Yes, I Have A "Good" Baby, But Please Don't Call Her That
At 10 months old, my daughter, Melby, has flown cross-country four times, been on 18 plane rides, and only cried once. She sleeps through the night without a peep, breastfed from day one without a hitch, smiles with joyful abandon at strangers, and wears a high-rise jean short like an editorial model. Her pediatrician commented on the unique ease of examining her, and a very poised businessman on a flight once mentioned, in an approving tone that spoke to the people-pleasing teenager in me, what a "well-behaved" child she was. In short, Melby is charming, adorable, and, so far, very adaptable to whatever situation or change in circumstance that arises. She is what people regularly call a "good baby." Sometimes, I, too, am delighted by Melby's easy nature and claim that title for her; my baby is a good baby.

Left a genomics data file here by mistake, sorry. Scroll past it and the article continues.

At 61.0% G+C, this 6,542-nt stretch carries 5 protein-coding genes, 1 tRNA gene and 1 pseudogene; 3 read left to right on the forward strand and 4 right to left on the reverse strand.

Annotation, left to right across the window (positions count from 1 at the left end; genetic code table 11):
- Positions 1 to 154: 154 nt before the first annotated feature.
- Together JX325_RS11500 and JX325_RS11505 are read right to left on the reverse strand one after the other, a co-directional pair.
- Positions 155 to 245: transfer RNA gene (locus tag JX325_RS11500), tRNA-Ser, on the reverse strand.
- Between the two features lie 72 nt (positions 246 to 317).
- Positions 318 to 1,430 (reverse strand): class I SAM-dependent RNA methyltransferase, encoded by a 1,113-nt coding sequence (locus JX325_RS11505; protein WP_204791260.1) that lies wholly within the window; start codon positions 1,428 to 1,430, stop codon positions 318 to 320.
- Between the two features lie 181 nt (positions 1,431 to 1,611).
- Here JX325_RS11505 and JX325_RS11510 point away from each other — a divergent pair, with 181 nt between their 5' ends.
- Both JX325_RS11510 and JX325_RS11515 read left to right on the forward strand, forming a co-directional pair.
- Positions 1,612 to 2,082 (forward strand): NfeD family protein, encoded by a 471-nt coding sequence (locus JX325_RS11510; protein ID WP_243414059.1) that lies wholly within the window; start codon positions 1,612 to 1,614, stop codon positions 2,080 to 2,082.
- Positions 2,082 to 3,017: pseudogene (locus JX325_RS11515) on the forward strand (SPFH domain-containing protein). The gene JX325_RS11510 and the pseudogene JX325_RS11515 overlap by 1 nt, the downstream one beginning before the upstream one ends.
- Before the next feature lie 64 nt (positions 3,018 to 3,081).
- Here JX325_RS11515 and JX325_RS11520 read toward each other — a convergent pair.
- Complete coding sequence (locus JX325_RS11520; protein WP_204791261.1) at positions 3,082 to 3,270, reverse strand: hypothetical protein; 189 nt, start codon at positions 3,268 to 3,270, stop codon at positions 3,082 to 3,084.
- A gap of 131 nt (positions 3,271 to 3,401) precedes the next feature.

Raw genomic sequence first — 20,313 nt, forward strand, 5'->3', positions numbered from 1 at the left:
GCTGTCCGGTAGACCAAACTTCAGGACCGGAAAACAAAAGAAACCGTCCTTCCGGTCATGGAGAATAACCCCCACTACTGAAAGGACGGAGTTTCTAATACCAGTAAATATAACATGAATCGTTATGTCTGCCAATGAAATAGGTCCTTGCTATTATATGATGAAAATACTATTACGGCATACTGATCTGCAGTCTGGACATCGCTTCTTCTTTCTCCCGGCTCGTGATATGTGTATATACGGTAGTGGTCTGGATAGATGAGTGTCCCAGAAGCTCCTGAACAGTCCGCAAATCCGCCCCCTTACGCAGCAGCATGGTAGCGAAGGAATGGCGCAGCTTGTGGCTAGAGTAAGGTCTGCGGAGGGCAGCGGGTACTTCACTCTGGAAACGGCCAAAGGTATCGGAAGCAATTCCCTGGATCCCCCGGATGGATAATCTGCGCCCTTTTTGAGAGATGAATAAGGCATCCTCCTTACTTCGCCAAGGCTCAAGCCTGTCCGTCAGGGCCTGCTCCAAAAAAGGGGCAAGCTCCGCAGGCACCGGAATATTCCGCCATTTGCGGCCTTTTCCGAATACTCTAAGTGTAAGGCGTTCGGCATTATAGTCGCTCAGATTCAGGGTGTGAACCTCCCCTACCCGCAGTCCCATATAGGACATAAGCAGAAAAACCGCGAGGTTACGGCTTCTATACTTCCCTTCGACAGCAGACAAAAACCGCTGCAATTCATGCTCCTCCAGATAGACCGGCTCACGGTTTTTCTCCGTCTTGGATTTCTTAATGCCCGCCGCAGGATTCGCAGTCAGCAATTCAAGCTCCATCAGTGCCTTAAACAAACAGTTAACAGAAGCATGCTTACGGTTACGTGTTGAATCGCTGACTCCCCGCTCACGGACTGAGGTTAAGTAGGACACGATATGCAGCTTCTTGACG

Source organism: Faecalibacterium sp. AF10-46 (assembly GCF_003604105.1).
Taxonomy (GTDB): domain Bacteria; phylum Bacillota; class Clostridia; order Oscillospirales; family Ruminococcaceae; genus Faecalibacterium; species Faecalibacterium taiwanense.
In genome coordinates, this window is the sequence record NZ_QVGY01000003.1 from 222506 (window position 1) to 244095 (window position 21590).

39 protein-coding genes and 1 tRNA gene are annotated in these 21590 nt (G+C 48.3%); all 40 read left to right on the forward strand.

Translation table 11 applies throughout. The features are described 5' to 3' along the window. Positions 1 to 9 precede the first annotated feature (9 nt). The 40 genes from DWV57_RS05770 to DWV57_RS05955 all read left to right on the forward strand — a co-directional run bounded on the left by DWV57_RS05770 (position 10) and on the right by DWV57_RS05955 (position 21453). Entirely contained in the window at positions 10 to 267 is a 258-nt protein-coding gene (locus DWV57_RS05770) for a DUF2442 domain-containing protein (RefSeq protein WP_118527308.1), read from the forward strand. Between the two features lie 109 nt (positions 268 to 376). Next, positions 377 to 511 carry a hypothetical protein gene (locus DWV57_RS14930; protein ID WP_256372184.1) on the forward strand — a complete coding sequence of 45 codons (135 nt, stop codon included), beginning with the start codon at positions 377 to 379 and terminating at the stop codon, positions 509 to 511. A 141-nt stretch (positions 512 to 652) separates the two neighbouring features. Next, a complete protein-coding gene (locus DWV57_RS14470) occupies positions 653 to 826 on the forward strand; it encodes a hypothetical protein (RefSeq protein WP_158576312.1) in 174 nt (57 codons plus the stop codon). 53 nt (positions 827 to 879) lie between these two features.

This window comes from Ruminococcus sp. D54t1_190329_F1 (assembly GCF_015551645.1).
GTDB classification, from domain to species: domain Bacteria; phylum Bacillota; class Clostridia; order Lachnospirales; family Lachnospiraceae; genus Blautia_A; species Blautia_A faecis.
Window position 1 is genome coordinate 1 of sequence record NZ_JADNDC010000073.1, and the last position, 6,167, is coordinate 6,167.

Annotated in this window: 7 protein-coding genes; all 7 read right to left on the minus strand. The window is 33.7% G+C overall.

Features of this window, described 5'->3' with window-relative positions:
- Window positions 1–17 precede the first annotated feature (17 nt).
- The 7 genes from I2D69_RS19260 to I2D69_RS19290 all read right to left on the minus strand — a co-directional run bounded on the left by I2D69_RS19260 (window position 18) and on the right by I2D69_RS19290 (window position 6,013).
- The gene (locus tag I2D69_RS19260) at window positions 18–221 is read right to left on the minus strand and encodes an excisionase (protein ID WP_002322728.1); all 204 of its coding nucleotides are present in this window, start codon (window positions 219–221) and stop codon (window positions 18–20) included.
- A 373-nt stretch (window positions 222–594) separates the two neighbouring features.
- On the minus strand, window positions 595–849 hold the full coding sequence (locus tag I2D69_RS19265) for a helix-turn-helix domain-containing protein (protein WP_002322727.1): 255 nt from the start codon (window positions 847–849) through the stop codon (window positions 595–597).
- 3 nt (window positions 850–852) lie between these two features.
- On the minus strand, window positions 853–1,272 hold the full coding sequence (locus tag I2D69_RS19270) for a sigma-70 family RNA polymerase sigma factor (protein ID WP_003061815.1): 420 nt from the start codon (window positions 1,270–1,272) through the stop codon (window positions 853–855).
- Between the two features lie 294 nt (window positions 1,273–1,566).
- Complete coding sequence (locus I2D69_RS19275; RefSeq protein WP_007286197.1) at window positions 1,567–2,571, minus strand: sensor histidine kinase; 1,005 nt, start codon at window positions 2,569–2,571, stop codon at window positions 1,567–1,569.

It's easy to get swept away in that feeling — such self-congratulation, such ease! Thank heavens I have a good baby and not one of those, I guess, bad babies, who cries and resists change and struggles to sleep or breastfeed or consume solids and doesn't like random people in her face. It is in these moments, in considering the alternative to the good baby title and personality, that I realize how absurd it is as a designation.
I know no one means harm. Quite the opposite; they feel they are telling me something wonderful, complimentary. And yet I believe the idea that my baby is "good" is insidious, because it, through negation, characterizes all the things a spirited, temperamental, sensitive, emotional, or reserved baby might be as "bad."